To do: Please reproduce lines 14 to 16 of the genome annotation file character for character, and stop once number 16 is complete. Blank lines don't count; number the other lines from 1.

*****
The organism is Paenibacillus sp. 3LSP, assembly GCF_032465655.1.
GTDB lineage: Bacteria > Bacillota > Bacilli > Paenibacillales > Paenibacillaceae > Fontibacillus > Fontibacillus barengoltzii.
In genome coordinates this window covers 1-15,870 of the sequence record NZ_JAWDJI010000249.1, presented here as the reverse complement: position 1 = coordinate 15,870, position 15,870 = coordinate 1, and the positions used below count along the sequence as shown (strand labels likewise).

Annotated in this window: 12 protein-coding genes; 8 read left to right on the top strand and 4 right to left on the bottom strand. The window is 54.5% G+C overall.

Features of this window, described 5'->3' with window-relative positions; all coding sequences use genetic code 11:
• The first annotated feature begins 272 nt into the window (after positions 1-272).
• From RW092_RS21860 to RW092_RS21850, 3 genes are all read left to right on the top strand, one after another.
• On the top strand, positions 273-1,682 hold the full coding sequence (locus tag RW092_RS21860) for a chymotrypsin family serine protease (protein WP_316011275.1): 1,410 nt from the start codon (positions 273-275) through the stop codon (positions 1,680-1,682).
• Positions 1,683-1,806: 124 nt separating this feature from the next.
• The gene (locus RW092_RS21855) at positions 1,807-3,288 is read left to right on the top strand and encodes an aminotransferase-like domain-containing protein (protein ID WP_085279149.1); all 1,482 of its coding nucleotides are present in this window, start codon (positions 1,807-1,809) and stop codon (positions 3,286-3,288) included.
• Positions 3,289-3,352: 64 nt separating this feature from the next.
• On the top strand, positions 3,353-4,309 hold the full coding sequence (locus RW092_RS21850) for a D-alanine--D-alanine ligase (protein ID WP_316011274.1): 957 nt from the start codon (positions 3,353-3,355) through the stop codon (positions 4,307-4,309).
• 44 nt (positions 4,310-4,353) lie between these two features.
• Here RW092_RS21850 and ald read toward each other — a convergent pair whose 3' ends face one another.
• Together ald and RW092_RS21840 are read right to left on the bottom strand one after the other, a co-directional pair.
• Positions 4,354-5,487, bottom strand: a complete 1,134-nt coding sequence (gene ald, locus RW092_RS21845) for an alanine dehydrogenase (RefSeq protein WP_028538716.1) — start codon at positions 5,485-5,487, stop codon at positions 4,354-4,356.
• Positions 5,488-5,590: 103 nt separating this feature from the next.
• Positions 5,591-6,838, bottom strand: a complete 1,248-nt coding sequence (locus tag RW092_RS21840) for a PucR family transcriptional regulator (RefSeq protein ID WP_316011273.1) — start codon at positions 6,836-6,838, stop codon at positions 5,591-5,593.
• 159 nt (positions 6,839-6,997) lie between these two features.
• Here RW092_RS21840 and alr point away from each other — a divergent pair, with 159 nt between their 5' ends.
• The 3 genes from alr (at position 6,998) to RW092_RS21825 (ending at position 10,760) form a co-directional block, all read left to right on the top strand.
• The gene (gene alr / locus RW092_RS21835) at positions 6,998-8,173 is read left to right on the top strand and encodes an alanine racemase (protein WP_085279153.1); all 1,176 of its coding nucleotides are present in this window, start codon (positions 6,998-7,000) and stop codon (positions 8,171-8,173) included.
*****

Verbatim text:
• Here RW092_RS21850 and ald read toward each other — a convergent pair whose 3' ends face one another.
• Together ald and RW092_RS21840 are read right to left on the bottom strand one after the other, a co-directional pair.
• Positions 4,354-5,487, bottom strand: a complete 1,134-nt coding sequence (gene ald, locus RW092_RS21845) for an alanine dehydrogenase (RefSeq protein WP_028538716.1) — start codon at positions 5,485-5,487, stop codon at positions 4,354-4,356.